South Texas Mass Murder Renews Safety Discussion for Churches

26 people died and 20 others were injured in a shooting Sunday at First Baptist Church in Sutherland Springs, Texas

The mass murder of people simply gathering for Sunday worship is renewing a discussion for many congregations.

Churches have long attempted to find a balance between safety and an "open-door policy" for those seeking a spiritual connection.

A Dallas pastor has long considered both in his quest to reach as many people as possible.

G. Laine Robinson, a pastor at Limitless Church in Dallas, said he found out about the shooting at First Baptist Church in Sutherland Springs Sunday afternoon via Twitter.

"You think about the people whose lives have been torn apart, and then I think about the people I get to shepherd, and I think about their safety," Robinson said. "I think a lot of us are getting a little bit numb. It's almost like we're expected it now."

"Pastor G," as he's known, is quick to zero in on any potential threats at his house of worship.

"I saw a couple of people walking around the balcony and they looked like teenagers. I wasn't sure who they were, and I was preaching. I paused for a second and said, 'Someone go check the balcony,'" he said.

In that case, there was no real threat.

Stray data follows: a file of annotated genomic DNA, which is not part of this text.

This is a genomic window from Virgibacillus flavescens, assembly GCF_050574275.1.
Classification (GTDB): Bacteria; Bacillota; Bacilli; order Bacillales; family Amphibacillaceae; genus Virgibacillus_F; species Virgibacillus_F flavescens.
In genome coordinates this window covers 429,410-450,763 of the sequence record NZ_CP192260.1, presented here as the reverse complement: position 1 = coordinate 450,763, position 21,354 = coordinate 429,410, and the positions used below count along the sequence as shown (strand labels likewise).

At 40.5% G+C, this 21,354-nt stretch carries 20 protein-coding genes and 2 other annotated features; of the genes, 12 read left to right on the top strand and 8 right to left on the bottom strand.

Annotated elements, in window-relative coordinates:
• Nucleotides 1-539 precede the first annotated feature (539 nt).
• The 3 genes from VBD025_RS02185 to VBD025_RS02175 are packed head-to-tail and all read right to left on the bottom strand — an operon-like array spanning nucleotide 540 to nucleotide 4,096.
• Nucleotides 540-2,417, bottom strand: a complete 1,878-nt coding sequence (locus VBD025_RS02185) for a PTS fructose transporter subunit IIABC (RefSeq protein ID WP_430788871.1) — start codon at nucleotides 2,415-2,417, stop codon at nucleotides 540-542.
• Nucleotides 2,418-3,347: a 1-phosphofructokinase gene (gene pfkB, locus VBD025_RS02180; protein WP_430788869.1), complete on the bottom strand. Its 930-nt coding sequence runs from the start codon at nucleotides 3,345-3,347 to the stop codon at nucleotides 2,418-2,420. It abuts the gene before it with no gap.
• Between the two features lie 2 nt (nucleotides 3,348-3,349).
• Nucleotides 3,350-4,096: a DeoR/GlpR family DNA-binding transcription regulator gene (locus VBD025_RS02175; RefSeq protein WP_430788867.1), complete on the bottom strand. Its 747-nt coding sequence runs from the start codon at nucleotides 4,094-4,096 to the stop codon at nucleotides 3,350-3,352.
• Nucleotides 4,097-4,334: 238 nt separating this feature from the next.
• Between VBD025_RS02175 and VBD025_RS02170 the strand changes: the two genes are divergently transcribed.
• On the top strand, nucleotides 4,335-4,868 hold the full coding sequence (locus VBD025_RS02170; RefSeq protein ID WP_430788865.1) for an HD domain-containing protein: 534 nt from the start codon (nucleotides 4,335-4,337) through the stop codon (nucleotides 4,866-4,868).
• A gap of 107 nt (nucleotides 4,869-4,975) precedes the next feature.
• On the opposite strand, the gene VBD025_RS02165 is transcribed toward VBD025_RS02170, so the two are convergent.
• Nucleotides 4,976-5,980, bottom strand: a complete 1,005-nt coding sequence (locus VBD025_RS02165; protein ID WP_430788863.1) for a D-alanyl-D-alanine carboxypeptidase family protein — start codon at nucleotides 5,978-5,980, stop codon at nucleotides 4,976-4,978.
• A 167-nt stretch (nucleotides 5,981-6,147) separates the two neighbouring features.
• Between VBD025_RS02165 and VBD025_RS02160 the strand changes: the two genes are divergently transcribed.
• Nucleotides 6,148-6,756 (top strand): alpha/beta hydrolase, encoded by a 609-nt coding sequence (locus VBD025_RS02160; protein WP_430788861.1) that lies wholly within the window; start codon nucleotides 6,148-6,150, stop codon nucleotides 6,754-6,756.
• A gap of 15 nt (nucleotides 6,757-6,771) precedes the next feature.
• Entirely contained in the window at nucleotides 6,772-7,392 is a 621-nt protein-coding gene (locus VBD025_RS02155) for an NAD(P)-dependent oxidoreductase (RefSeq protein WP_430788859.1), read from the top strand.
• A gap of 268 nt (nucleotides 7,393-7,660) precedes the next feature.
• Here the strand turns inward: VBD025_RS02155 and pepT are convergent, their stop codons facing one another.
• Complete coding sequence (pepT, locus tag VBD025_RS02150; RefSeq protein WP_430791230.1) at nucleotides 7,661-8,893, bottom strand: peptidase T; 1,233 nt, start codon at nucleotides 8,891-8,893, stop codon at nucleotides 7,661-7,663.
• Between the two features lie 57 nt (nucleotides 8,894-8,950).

But there's a reason behind Robinson's constant vigilance.

"Being a former Marine, I'm wired to always look for security and to think about exits and to think about opportunities for people to come in and do harm," he said.

Paul Lake, president of Sentry One Consulting Group, provides security plans and training for churches.

"The better long-range approach to church safety is to develop a professionally trained team of church members that can cover the gamut from the ministry aspect to the safety aspect," Lake said.

By state law, churches are now allowed to make up their own security teams with volunteer members who are legally allowed to carry a gun.

Despite the mass shooting in Sutherland Springs, Lake does not foresee many churches opting to install metal detectors, given the welcoming atmosphere churches want to offer.

"There are other places that are left that are soft targets now, and churches are probably the softest one where people are gathered — and sometimes large quantities — and an easy mark for someone who wants to do what this person did," he said.

Lake says even small congregations, often with small budgets, can create a safety plan using trained church members.

"Being on the lookout for people that are hurting," Lake said. "Then you got people who are constantly looking for those that are 'out of the norm' individuals and can respond to them early, even in the parking lot."

Limitless Church increased security years ago, following a mass shooting.

Security now includes at least one uniformed officer and three armed members dressed in plain clothes.

"There is no perfect plan," Robinson said. "There's no way you can prevent these things from happening totally."

Contact Us